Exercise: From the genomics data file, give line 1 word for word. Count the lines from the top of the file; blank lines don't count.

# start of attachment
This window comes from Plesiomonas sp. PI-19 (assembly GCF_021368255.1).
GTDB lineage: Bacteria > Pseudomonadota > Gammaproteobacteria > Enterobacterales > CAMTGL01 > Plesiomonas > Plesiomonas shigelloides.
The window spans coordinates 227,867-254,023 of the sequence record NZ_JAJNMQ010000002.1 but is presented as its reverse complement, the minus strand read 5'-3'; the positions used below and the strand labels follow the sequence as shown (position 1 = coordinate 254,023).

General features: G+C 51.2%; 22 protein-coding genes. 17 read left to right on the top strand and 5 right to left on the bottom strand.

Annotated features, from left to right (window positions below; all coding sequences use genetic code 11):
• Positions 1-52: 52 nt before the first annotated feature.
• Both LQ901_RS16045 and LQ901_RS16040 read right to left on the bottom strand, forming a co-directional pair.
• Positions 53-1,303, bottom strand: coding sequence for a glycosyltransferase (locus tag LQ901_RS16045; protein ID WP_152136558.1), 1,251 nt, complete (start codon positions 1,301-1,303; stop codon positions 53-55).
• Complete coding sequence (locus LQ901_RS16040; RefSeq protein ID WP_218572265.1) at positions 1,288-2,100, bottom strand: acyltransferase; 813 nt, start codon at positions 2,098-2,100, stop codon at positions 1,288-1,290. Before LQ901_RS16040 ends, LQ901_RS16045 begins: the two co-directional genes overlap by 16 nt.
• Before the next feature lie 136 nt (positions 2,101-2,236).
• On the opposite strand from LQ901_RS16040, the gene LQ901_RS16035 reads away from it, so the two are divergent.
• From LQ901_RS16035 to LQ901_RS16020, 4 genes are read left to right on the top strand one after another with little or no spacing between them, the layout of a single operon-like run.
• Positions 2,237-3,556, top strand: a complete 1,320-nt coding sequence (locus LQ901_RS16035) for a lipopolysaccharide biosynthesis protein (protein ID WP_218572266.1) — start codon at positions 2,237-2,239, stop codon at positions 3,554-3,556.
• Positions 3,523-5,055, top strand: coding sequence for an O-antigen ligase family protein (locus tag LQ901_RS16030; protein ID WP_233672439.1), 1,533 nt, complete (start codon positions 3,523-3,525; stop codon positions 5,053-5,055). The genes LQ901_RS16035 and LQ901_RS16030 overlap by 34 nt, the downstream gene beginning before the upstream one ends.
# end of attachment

This window comes from Plesiomonas sp. PI-19 (assembly GCF_021368255.1).